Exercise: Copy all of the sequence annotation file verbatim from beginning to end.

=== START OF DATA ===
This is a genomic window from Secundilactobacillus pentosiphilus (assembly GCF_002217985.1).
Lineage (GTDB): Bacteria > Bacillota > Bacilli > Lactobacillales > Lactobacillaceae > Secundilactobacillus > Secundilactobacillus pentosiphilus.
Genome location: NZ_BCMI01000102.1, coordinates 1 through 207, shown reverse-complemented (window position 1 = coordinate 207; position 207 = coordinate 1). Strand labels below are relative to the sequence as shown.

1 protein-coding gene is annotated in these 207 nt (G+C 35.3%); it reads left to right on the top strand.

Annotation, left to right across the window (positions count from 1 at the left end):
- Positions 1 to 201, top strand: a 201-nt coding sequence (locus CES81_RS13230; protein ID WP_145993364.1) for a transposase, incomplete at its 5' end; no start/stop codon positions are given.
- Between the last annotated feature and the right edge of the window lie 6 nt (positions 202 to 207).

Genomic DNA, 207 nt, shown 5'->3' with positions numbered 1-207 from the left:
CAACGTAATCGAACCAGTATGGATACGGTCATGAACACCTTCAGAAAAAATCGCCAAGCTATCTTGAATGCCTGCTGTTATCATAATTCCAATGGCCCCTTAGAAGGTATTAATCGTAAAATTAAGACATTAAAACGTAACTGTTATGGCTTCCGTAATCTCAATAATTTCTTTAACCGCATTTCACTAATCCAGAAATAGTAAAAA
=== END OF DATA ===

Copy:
This is a genomic window from Secundilactobacillus pentosiphilus (assembly GCF_002217985.1).
Lineage (GTDB): Bacteria > Bacillota > Bacilli > Lactobacillales > Lactobacillaceae > Secundilactobacillus > Secundilactobacillus pentosiphilus.
Genome location: NZ_BCMI01000102.1, coordinates 1 through 207, shown reverse-complemented (window position 1 = coordinate 207; position 207 = coordinate 1). Strand labels below are relative to the sequence as shown.

1 protein-coding gene is annotated in these 207 nt (G+C 35.3%); it reads left to right on the top strand.

Annotation, left to right across the window (positions count from 1 at the left end):
- Positions 1 to 201, top strand: a 201-nt coding sequence (locus CES81_RS13230; protein ID WP_145993364.1) for a transposase, incomplete at its 5' end; no start/stop codon positions are given.
- Between the last annotated feature and the right edge of the window lie 6 nt (positions 202 to 207).

Genomic DNA, 207 nt, shown 5'->3' with positions numbered 1-207 from the left:
CAACGTAATCGAACCAGTATGGATACGGTCATGAACACCTTCAGAAAAAATCGCCAAGCTATCTTGAATGCCTGCTGTTATCATAATTCCAATGGCCCCTTAGAAGGTATTAATCGTAAAATTAAGACATTAAAACGTAACTGTTATGGCTTCCGTAATCTCAATAATTTCTTTAACCGCATTTCACTAATCCAGAAATAGTAAAAA